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flowing speech that breath doth carry; no more all that our eyes can see of her (though when they have seen her, what else they shall ever see is but dry stubble after clover grass) is to be matched with the flock of unspeakable virtues, laid up delightfully in that best-builded fold."

Now here are images of singular beauty and of Eastern originality and daring, followed ир

with enigmatical or unmeaning common-places, because he never knows when to leave off, and thinks he can never be too wise or too dull for his reader. He loads his prose Pegasus, like a pack-horse, with all that comes and with a number of little trifling circumstances, that fall off, and you are obliged to stop to pick them up by the way. He cannot give his imagination a moment's pause, thinks nothing done, while any thing remains to do, and exhausts nearly all that can be said upon a subject, whether good, bad, or indifferent. The above passages are taken from the beginning of the Arcadia, when the author's style was hardly yet formed. The following is a less favourable, but fairer specimen of the work. It is the model of a love-letter, and is only longer than that of Adriano de Armada, in Love's Labour Lost.

“ Most blessed paper, which shalt kiss that hand, whereto all blessedness is in nature a servant, do not yet disdain to carry with thee the woeful words of a miser now despairing: neither be afraid to appear before her, bearing the base title of the sender. For no sooner shall that divine hand touch thee, but that thy baseness shall be turned to most high preferment. Therefore mourn boldly my ink: for while she looks upon you, your blackness will shine : cry out boldly my lamentation, for while she reads you, your cries will be music. Say then (0 happy messenger of a most unhappy message) that the too soon born and too late dying creature, which dares not speak, no, not look, no, not scarcely think (as from his miserable self unto her heavenly highness), only presumes to desire thee (in the time that her eyes and voice do exalt thee) to say, and in this manner to say, not from him, oh no, that were not fit, but of him, thus niuch unto her sacred judgment. O you, the only honour to women, to men the only admiration, you that being armed by love, defy him that armed you, in this high estate wherein you have placed me” [i. e. the letter] " yet let me remember him to whom I am bound for bringing me to your presence : and let me remember him, who (since he is yours, how mean soever he be) it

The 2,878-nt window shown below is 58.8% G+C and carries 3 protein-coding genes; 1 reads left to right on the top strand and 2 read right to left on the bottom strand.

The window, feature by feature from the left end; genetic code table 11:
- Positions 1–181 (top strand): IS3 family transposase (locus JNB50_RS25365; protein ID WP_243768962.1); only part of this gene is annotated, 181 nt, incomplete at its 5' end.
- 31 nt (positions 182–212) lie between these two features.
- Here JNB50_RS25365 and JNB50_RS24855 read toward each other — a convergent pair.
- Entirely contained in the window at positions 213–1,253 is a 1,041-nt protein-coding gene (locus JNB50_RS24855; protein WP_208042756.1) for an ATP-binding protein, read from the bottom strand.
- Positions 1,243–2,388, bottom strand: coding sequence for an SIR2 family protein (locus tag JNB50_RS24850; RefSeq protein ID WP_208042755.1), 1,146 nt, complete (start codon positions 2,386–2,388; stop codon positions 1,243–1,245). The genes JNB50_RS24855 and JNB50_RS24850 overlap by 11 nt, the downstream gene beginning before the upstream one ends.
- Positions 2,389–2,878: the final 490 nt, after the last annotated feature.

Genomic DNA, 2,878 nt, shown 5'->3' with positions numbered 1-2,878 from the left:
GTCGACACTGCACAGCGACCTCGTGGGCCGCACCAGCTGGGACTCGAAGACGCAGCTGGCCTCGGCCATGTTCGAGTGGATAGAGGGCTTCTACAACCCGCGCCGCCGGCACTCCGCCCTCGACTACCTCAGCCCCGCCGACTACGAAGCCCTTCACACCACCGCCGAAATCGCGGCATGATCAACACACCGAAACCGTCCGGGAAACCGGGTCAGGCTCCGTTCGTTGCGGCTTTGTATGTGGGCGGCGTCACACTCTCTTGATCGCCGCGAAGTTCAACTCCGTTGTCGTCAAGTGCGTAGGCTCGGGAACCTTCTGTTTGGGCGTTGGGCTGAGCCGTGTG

have an account of him. The wretch (yet your wretch) though with languishing steps runs fast to his grave; and will you suffer a temple (how poorly built soever, but yet a temple of your deity) to be rased ? But he dyeth : it is most true, he dyeth : and he in whom you live, to obey you, dyeth. Whereof though he plain, he doth not complain : for it is a harm, but no wrong, which he hath received. He dies, because in woeful language all his senses tell him, that such is your pleasure: for if you will not that he live, alas, alas, what followeth, what followeth of the most ruined Dorus, but his end ? End, then, evil-destined Dorus, end; and end thou woeful letter, end: for it sufficeth her wisdom to know, that her heavenly will shall be accomplished.”

Lib.ii. p. 117.

is reason you

This style relishes neither of the lover nor the poet. Nine-tenths of the work are written in this manner.